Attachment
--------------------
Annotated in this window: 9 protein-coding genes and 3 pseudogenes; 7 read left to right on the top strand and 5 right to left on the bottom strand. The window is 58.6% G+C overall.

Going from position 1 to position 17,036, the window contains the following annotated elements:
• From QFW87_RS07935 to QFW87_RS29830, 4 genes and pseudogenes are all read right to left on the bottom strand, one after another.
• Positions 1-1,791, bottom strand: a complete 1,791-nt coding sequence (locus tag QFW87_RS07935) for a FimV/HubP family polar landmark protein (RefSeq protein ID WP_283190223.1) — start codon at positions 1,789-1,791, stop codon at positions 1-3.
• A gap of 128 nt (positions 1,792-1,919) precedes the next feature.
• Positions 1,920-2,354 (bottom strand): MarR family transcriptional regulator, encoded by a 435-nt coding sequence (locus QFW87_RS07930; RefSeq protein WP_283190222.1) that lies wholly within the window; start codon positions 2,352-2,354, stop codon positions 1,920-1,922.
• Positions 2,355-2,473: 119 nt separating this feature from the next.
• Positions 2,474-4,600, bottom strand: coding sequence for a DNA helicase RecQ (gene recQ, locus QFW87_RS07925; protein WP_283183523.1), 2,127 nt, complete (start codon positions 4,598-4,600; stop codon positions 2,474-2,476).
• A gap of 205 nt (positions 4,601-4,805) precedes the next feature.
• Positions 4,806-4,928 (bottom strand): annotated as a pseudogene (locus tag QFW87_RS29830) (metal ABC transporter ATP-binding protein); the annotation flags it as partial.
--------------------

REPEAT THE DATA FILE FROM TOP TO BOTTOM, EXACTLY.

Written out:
Annotated in this window: 9 protein-coding genes and 3 pseudogenes; 7 read left to right on the top strand and 5 right to left on the bottom strand. The window is 58.6% G+C overall.

Going from position 1 to position 17,036, the window contains the following annotated elements:
• From QFW87_RS07935 to QFW87_RS29830, 4 genes and pseudogenes are all read right to left on the bottom strand, one after another.
• Positions 1-1,791, bottom strand: a complete 1,791-nt coding sequence (locus tag QFW87_RS07935) for a FimV/HubP family polar landmark protein (RefSeq protein ID WP_283190223.1) — start codon at positions 1,789-1,791, stop codon at positions 1-3.
• A gap of 128 nt (positions 1,792-1,919) precedes the next feature.
• Positions 1,920-2,354 (bottom strand): MarR family transcriptional regulator, encoded by a 435-nt coding sequence (locus QFW87_RS07930; RefSeq protein WP_283190222.1) that lies wholly within the window; start codon positions 2,352-2,354, stop codon positions 1,920-1,922.
• Positions 2,355-2,473: 119 nt separating this feature from the next.
• Positions 2,474-4,600, bottom strand: coding sequence for a DNA helicase RecQ (gene recQ, locus QFW87_RS07925; protein WP_283183523.1), 2,127 nt, complete (start codon positions 4,598-4,600; stop codon positions 2,474-2,476).
• A gap of 205 nt (positions 4,601-4,805) precedes the next feature.
• Positions 4,806-4,928 (bottom strand): annotated as a pseudogene (locus tag QFW87_RS29830) (metal ABC transporter ATP-binding protein); the annotation flags it as partial.